“I dared. I had nothing to lose. I gave myself a chance. Here where you are sitting now, you are sitting on a no, but you can also be put in a different position to where you are now if you dare to ask. It’s only because I dared,” said Law Faculty alumnus, SAFM radio presenter and qualified lawyer Songezo Mabece as he addressed more than 400 students at a recent Careers Café held at Stellenbosch University (SU).
This was the main tip that Mabece shared from his Top 5 Tips with the students on how to build a successful career.
Mabece was the second alumnus to participate in the annual Careers Café series. The TedTalk-styled talk series was launched in 2016 by the Alumni Relations division to provide a platform for alumni to engage with the university in a different manner by offering their time and skills to help current students prepare for the careers they want. At the same time, undergraduate and postgraduate students are exposed to a diverse group of alumni who have pursued different careers and faced various challenges along the way to build a successful career.
Mabece, who grew up in Sada, a rural community in the Eastern Cape, today works as Legal Counsel and Executive Assistant to the Commissioner of the Competition Commission of South Africa.
Speaking to the students, he shared how his journey started when he was just eight years old and enrolled at Selborne Primary School after having secured a spot at the boarding school. Upon acceptance as a learner, Mabece would be one of only eight black learners to live in the school hostel along with 60 white learners. Two of the eight African learners also happened to be his brothers.
“For the next 11 years my life was governed by the clock,” said Mabece as he shared the challenges of moving into a school hostel at the age of eight and having to adjust to a world filled with immense privilege, something he was now being exposed to as a young African learner amongst thousands of white learners at Selborne Primary.
“It signaled when I had to get up in the mornings, when I had to eat, when I had to wash and get dressed, and when I had to go to class. My life was dictated by a clock. There was no mom or dad to go home to at night, to tuck me into bed. Now imagine what that was like for an eight year old.”
It was 1992, De Klerk was still president and apartheid was in its dying days, but still giving its last final kicks.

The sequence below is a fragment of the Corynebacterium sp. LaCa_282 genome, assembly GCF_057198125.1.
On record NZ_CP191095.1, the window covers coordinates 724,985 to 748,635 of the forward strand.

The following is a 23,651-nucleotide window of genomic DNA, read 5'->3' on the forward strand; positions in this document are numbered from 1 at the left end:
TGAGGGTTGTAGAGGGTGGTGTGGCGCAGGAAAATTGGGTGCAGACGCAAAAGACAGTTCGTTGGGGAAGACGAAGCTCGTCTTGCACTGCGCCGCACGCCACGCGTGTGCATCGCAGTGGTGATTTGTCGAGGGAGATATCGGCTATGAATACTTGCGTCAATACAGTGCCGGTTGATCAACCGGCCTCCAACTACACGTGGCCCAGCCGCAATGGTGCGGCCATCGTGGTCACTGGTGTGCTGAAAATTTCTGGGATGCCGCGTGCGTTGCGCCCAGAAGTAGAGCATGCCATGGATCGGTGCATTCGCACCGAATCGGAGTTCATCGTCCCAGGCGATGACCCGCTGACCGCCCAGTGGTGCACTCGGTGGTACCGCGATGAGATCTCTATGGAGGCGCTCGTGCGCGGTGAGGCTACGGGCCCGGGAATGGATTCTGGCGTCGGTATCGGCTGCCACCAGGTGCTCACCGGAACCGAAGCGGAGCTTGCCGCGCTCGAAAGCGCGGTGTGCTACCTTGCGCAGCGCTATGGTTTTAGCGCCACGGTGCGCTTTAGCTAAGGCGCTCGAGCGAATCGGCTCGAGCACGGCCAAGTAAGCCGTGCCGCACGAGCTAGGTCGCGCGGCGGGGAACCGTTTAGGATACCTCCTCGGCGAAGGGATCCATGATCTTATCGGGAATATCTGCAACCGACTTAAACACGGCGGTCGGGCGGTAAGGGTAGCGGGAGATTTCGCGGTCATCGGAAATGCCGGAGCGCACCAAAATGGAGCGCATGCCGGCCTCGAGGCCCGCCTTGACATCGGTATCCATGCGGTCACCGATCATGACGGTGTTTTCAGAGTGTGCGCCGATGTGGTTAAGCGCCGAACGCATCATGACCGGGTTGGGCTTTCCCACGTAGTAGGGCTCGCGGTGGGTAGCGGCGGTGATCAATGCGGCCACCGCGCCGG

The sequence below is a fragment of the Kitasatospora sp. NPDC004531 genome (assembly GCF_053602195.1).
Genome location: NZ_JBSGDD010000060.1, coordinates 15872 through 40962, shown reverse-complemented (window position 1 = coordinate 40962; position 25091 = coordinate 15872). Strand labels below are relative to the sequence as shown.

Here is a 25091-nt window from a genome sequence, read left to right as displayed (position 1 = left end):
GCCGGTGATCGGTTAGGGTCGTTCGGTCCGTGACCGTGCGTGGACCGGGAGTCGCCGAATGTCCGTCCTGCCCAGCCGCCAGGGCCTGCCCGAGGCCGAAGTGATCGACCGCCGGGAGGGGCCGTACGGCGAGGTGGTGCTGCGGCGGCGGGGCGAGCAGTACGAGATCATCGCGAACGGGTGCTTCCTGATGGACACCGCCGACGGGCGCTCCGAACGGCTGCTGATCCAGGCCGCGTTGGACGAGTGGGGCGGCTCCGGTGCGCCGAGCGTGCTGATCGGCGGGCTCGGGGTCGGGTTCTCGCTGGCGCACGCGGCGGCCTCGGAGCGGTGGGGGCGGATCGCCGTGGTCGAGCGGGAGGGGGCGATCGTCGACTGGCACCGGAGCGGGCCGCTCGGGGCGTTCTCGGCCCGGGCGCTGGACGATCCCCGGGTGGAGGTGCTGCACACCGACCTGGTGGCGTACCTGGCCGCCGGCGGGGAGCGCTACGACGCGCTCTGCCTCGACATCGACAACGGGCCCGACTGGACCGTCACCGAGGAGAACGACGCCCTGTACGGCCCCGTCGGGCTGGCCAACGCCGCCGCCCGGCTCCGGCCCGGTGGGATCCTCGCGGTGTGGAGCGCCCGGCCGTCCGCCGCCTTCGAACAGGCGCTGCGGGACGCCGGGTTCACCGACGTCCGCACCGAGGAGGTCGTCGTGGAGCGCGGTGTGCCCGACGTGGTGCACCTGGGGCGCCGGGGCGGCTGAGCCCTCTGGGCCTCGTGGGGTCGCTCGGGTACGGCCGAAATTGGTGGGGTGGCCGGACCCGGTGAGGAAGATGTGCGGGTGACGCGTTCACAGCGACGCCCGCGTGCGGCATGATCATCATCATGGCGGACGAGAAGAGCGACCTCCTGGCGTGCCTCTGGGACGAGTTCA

“If you were at a Model C school, you were expected to be like everyone else. In 1992 that was your only option. It was deplorable to be Mabece, I was called Sangezo instead of Songezo, or known as Mabeke. I was not in a position to affirm who I was, because I was an African boy in a white space,” he explained. “I had to assimilate or suffer the consequences for being different.”
“I had to make my choices and I had to make them quickly as I did not have my parents there with me.”
In spite of these challenges, Mabece passed matric well enough to gain entry to university, and was an avid debater, athlete and rugby player at both primary and high school.
“I became house captain, school captain, athletics captain and more. My brother, Loyiso, became headboy – marking a historic moment in the 130 year history of Selborne College. This after our older, late brother Luvuyo made history in 1998 by starting for the school’s first XV rugby team in the number 12 jersey.”
When he finished his schooling, Mabece enrolled at Fort Hare University to complete an LLB (Bachelor of Laws) degree.
“I am proud of where I come from. I am proud of what it took my family to get me there. I am proud of the wonderful chance I was offered to attend Selborne Primary and College schools, and I am super proud to have gone through that system and emerge from it with many wonderful accolades,” he said.
“But my story is neither unique nor particularly special – many of my country men and women have gone through this system and walked a similar path of excellence and achievement. Many of those people are at this university, in this room.”